BEIJING — China signed a huge, long-awaited deal on Wednesday to buy Russian natural gas, giving China a new source of clean energy and Russia a diplomatic boost as it faces international sanctions for its aggressive actions in Ukraine.

With the stroke of a pen, Russia significantly shifted its economic relations with its neighbors, creating a new major export market to the east and reducing its reliance on European customers at a time when its relations with the West are at their lowest point since the Cold War.

Russian President Vladimir Putin called the deal a “watershed event” and said implementation would start at once.

The 30-year deal was announced after meetings in Shanghai between Putin and Chinese President Xi Jinping. It is worth an estimated $400 billion, Alexei Miller, chief executive of the Russian energy giant Gazprom, told Russian media.

The deal marked a new partnership between two countries that have at times mistrusted each other but have also sought to counter U.S. influence in global affairs.

China’s booming economy has created a growing need for energy, especially cleaner sources of power, given its reliance on coal, which has created major pollution problems.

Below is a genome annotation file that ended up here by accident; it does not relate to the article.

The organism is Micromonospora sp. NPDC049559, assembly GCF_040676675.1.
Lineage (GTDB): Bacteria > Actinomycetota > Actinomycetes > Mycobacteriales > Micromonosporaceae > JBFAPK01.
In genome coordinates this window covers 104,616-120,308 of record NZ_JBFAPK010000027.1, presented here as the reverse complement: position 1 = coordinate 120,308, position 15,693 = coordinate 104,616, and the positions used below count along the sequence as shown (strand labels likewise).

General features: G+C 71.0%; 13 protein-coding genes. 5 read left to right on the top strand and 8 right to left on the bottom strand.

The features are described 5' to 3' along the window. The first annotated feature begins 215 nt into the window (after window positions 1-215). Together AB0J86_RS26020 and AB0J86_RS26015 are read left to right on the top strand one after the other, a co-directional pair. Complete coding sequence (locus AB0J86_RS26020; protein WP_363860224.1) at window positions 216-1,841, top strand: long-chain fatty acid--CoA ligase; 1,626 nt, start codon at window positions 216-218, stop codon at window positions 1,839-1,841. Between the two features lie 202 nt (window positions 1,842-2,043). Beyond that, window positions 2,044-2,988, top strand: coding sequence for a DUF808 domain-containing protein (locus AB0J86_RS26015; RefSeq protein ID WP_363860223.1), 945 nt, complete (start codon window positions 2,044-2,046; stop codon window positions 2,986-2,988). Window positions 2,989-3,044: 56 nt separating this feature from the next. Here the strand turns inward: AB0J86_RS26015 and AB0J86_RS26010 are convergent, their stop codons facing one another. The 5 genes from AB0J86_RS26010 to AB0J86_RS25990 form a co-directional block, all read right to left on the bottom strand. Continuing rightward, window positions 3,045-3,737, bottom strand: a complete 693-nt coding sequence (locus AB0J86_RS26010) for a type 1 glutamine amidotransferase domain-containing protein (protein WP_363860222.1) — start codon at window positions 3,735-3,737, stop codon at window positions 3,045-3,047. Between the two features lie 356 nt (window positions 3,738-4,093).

The agreement allows Russia to diversify its gas exports at a time when the Ukrainian crisis has accelerated calls in Europe to rely less on energy supplies from Russia. Currently, Europe gets roughly 30 percent of its gas from Russia.

U.S. Treasury Secretary Jack Lew appealed to China in a visit last week to avoid actions that might limit the impact of recent Western sanctions against Russia. But a U.S. official, who was not authorized to speak by name, said the United States would distinguish between deals that have long been in the works – such as this one – and new agreements that seek to fill space left by U.S. and EU sanctions.

The deal will involve developing natural gas fields in Russia and building pipelines from Russia to China. The construction of the infrastructure alone is expected to top $70 billion, said Mikhail Krutikhin, an energy and oil analyst at Rusenergy, a Moscow think tank.